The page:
The draft cannabis legislation, as written, is better than prohibition. Even without amendment, those inclined to vote should vote for it.
There’s still a lot in it that I don’t like though.
The prohibition on growers also running retail operations, presumably intended to prevent large commercial grow operations with vertically integrated retailers, will also prevent anyone from running the kinds of cellar-door operations that have been very important in wine tourism.
Sure, cannabis is nothing like wine. But is it that hard to imagine folks spending a morning at a grower’s in Northland, seeing he fields, meeting the growers and workers, touring the facilities, sampling some of the product , having a bit of lunch maybe with a nice wine, ordering some for delivery back home, then bicycling over to tour a different one in the afternoon?
A whole lot of that would be illegal under the legislation as drafted.
The grower is not allowed to run a licensed consumption facility. Licensed consumption facilities are not allowed also to have alcohol. And prohibitions on advertising would likely make it hard even to put up a normal product list with descriptions and prices within the shop. The names of products and prices are fine; any additional notes wouldn’t be.
The bottom line of the section quoted above also embodies a more recent approach: a ban on vertical integration, which has been an element of reform in Mexico. No business will be able to both produce cannabis and sell it to the consumer, which restricts market dominance.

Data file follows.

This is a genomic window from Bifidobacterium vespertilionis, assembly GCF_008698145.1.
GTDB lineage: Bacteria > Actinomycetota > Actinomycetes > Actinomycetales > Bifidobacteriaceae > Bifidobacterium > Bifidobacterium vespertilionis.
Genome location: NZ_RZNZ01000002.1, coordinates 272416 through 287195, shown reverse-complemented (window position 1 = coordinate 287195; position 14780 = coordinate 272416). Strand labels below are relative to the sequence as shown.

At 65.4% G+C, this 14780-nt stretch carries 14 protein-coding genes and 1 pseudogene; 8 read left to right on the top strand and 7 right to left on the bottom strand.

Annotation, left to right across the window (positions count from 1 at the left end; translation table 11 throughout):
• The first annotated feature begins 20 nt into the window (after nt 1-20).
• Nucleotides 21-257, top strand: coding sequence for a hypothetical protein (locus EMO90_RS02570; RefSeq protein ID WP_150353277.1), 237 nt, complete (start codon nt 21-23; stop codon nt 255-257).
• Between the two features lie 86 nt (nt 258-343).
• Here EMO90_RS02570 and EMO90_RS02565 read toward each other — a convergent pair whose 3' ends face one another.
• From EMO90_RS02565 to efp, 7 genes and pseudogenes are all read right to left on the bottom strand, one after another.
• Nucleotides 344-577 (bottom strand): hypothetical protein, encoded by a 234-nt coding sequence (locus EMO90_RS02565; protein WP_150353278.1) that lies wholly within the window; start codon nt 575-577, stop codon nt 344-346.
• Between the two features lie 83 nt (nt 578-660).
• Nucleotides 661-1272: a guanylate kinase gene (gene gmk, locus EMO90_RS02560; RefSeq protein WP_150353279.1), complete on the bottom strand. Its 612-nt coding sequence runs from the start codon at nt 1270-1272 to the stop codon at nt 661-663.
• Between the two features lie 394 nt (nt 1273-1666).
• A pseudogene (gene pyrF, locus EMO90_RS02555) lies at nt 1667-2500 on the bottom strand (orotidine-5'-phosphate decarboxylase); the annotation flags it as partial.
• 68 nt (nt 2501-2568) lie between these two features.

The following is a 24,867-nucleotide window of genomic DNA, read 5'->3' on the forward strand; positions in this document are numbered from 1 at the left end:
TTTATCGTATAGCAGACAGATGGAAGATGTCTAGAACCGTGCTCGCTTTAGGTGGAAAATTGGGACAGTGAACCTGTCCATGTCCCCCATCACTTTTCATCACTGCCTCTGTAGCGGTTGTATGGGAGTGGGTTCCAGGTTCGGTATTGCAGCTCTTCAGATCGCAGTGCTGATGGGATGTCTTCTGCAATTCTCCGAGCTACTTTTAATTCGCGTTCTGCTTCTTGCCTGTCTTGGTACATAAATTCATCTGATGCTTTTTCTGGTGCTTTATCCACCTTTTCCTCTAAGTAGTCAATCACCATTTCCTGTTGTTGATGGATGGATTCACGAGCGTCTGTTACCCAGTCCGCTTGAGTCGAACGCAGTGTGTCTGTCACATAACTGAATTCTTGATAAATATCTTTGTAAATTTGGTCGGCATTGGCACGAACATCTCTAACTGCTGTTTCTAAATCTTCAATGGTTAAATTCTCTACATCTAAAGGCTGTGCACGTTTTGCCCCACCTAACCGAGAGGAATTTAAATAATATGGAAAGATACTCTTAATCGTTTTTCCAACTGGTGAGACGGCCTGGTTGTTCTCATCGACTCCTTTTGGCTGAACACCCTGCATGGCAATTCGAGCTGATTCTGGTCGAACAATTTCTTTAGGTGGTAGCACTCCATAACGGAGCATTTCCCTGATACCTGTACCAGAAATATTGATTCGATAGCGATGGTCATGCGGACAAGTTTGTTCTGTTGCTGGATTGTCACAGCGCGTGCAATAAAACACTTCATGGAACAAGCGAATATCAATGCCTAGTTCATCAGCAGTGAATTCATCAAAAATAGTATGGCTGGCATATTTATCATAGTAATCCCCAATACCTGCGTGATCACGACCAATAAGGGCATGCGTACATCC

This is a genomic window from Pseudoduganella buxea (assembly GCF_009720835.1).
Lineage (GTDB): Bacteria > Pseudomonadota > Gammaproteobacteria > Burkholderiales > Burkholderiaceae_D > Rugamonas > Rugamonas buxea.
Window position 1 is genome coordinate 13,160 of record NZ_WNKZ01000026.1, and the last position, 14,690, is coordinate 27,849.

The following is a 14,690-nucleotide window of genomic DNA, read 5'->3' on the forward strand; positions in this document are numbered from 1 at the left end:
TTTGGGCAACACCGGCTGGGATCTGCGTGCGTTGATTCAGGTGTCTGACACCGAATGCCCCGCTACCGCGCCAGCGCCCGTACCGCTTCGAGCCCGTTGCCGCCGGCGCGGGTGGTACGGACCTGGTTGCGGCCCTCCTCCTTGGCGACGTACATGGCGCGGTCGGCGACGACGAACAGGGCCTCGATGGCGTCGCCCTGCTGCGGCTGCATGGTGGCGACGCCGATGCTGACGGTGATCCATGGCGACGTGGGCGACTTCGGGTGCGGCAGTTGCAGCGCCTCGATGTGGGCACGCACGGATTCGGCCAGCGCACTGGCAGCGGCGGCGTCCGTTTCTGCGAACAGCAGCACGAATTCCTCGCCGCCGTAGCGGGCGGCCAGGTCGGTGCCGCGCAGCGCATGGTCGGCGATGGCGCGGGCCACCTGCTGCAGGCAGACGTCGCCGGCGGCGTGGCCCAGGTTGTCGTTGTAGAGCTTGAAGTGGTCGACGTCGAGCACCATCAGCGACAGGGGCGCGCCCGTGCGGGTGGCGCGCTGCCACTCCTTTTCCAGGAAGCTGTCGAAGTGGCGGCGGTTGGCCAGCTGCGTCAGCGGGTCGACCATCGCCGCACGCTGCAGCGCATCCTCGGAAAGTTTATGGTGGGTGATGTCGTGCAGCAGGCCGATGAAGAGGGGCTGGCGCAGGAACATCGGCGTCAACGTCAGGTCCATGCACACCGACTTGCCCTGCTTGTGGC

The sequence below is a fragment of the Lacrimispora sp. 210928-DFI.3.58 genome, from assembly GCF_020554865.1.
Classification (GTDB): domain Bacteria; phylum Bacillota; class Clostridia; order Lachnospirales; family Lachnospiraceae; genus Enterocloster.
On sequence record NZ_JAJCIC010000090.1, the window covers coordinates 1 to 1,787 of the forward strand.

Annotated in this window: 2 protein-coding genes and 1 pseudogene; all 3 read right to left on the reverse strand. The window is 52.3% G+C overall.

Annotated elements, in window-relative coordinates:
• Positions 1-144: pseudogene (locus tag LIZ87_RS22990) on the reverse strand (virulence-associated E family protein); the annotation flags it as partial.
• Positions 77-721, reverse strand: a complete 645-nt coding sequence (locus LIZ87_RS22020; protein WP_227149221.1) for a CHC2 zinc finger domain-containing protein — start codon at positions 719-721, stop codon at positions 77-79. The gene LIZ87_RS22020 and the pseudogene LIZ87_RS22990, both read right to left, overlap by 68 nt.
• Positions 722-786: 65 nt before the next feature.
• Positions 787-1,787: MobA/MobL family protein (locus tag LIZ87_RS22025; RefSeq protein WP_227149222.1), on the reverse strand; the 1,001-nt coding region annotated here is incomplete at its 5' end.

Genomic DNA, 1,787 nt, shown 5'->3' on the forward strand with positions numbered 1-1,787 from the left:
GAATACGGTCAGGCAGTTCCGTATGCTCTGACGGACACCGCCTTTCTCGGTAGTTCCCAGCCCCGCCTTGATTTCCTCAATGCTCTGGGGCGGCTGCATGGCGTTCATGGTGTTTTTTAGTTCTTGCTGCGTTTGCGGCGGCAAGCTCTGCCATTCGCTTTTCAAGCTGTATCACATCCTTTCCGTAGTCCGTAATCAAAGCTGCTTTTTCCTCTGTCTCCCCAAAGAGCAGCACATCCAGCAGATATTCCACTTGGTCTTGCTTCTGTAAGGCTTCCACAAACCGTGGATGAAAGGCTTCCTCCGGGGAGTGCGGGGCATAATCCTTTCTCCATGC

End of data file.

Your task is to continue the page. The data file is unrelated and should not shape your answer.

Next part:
The economist Eric Crampton has already noted that the vertical integration ban would preclude “cellar door” type operations, where a producer could show and sell farm-grown cannabis to visitors (which would undoubtedly be popular with tourists). But I think there are larger impediments to that, most notably in the banket ban on advertising – including advertising inside R20 stores. You won’t be able to smell or see your weed – or even a picture of it – just a price list.
It’s not clear to me the extent to which even attributes of of the products will be able to be described, to tight is the advertising ban. But the particular effects of any given cannabis strain strain are governed as much by which terpenes are present as by THC level – weed that smells like cheese will have a very different effect to weed that smells like piney or citrusy, believe or or not – and anyone buying it needs some way of knowing that.
I do think there’s a level where this gets infantilising. If we’ve decided, as a nation, that adults can use this drug, then not letting them see it or get information about it, even on licensed premises, until they’ve bought it – when they will be free to look at it, smell it and consume it, even right there on the spot – just seems a bit silly.